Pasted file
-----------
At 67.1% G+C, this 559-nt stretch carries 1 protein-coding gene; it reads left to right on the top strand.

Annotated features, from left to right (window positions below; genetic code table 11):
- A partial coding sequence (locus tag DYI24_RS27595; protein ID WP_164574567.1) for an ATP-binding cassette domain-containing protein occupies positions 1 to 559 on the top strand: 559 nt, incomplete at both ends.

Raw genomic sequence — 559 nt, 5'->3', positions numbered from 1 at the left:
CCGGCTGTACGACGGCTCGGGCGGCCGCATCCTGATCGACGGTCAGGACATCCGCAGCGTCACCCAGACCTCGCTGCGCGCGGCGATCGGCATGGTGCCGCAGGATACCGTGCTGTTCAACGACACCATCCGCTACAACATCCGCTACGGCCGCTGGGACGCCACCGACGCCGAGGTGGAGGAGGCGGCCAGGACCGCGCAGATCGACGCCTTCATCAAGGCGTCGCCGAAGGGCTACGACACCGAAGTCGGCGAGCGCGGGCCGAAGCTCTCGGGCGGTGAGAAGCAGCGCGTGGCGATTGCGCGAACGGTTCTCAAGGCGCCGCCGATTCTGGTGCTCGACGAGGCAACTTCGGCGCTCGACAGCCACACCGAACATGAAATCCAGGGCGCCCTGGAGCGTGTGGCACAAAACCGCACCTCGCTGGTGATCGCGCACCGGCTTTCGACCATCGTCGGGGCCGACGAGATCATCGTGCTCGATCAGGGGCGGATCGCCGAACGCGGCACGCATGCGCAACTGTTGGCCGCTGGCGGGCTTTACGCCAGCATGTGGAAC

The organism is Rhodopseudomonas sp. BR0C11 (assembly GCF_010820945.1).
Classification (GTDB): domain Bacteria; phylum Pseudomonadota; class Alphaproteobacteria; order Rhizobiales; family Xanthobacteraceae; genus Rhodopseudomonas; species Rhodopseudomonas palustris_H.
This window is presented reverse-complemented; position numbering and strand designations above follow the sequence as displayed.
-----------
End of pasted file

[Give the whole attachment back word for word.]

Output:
At 67.1% G+C, this 559-nt stretch carries 1 protein-coding gene; it reads left to right on the top strand.

Annotated features, from left to right (window positions below; genetic code table 11):
- A partial coding sequence (locus tag DYI24_RS27595; protein ID WP_164574567.1) for an ATP-binding cassette domain-containing protein occupies positions 1 to 559 on the top strand: 559 nt, incomplete at both ends.

Raw genomic sequence — 559 nt, 5'->3', positions numbered from 1 at the left:
CCGGCTGTACGACGGCTCGGGCGGCCGCATCCTGATCGACGGTCAGGACATCCGCAGCGTCACCCAGACCTCGCTGCGCGCGGCGATCGGCATGGTGCCGCAGGATACCGTGCTGTTCAACGACACCATCCGCTACAACATCCGCTACGGCCGCTGGGACGCCACCGACGCCGAGGTGGAGGAGGCGGCCAGGACCGCGCAGATCGACGCCTTCATCAAGGCGTCGCCGAAGGGCTACGACACCGAAGTCGGCGAGCGCGGGCCGAAGCTCTCGGGCGGTGAGAAGCAGCGCGTGGCGATTGCGCGAACGGTTCTCAAGGCGCCGCCGATTCTGGTGCTCGACGAGGCAACTTCGGCGCTCGACAGCCACACCGAACATGAAATCCAGGGCGCCCTGGAGCGTGTGGCACAAAACCGCACCTCGCTGGTGATCGCGCACCGGCTTTCGACCATCGTCGGGGCCGACGAGATCATCGTGCTCGATCAGGGGCGGATCGCCGAACGCGGCACGCATGCGCAACTGTTGGCCGCTGGCGGGCTTTACGCCAGCATGTGGAAC

The organism is Rhodopseudomonas sp. BR0C11 (assembly GCF_010820945.1).
Classification (GTDB): domain Bacteria; phylum Pseudomonadota; class Alphaproteobacteria; order Rhizobiales; family Xanthobacteraceae; genus Rhodopseudomonas; species Rhodopseudomonas palustris_H.
This window is presented reverse-complemented; position numbering and strand designations above follow the sequence as displayed.